This week, the CJEU handed down its preliminary ruling in the Sky Österreich case, concerning the question whether Sky had to grant the Austrian public broadcasting service the right to transmit short news reports on Europa League matches involving Austrian teams, without receiving any compensation in return. In line with A-G Bot's opinion (on which we reported in an earlier post on this blog), the Court held that:
'Consideration of the question raised has not disclosed any factor of such a kind as to affect the validity of Article 15(6) of Directive 2010/13/EU of the European Parliament and of the Council of 10 March 2010 on the coordination of certain provisions laid down by law, regulation or administrative action in Member States concerning the provision of audiovisual media services (Audiovisual Media Services Directive).'
In other words, Sky's rights under the EU Charter of Fundamental Rights do not preclude the compensation which holders of exclusive broadcasting rights may seek from other channels for short news reports from being limited to technical costs.
As regards the right to protection of property, the Court is of the opinion that Sky cannot rely on this right in the present case. Although exclusive contractual broadcasting rights have asset value, 'when Sky acquired those rights by means of a contract (in August 2009), EU law already provided for the right to make short news reports, while limiting the amount of compensation to the additional costs directly incurred in providing access to the signal'.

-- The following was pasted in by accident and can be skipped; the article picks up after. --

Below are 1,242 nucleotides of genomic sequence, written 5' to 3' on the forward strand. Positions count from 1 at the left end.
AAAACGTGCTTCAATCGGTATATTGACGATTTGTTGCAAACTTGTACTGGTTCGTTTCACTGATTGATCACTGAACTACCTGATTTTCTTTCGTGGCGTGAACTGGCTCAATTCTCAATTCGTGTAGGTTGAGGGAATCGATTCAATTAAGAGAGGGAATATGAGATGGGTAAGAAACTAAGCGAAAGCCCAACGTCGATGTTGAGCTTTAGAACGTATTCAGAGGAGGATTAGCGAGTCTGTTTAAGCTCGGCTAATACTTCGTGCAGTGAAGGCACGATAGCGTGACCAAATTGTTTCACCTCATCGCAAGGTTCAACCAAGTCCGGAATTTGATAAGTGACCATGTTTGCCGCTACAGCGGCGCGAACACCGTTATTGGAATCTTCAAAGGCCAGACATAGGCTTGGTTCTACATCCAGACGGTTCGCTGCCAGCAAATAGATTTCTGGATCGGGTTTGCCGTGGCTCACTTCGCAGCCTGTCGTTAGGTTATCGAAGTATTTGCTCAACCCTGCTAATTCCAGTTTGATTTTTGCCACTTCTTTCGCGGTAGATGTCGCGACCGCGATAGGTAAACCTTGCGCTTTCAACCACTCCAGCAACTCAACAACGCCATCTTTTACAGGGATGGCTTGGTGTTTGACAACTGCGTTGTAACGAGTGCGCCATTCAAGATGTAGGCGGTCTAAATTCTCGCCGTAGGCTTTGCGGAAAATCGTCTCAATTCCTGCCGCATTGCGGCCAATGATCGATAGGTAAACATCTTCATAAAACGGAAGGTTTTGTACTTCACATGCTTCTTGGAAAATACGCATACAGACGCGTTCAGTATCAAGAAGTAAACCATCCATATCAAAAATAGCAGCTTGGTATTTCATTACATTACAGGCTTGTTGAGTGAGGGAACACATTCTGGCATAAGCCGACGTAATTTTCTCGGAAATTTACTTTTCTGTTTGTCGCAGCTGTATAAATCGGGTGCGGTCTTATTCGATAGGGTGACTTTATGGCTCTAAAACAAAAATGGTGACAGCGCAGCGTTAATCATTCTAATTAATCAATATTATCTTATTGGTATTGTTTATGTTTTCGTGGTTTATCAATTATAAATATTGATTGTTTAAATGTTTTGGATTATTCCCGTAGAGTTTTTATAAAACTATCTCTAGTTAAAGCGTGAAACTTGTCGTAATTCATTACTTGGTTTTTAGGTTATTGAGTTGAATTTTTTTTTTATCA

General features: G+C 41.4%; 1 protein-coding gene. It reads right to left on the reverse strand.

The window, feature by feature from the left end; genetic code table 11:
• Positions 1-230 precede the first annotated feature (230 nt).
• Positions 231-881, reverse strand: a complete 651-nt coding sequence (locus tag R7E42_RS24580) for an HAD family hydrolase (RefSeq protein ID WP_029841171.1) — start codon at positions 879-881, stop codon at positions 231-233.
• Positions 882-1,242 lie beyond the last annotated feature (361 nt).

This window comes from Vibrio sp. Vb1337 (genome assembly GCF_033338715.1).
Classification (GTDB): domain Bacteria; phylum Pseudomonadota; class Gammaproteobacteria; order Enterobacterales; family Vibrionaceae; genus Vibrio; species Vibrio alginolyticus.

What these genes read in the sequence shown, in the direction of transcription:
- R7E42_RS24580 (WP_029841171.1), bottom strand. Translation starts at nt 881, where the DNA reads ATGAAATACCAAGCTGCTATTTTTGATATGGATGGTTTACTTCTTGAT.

Following its earlier case law, furthermore, the Court holds that the freedom to conduct a business, on which Sky sought to rely, 'is not absolute, but must be viewed in relation to its social function' (referring to Joined Cases C‑184/02 and C‑223/02 Spain and Finland v Parliament and Council  ECR I‑7789, paragraphs 51 and 52, and Case C‑544/10 Deutsches Weintor  ECR I‑0000, paragraph 54). In the present case, restrictions on the freedom to conduct a business are justified in light of the public interest, in particular the fundamental freedom to receive information and the promotion of media pluralism. According to the Court, the contested legislation strikes a fair balance between the rights and freedoms at issue.
See the CJEU's press release for a summary of the judgment.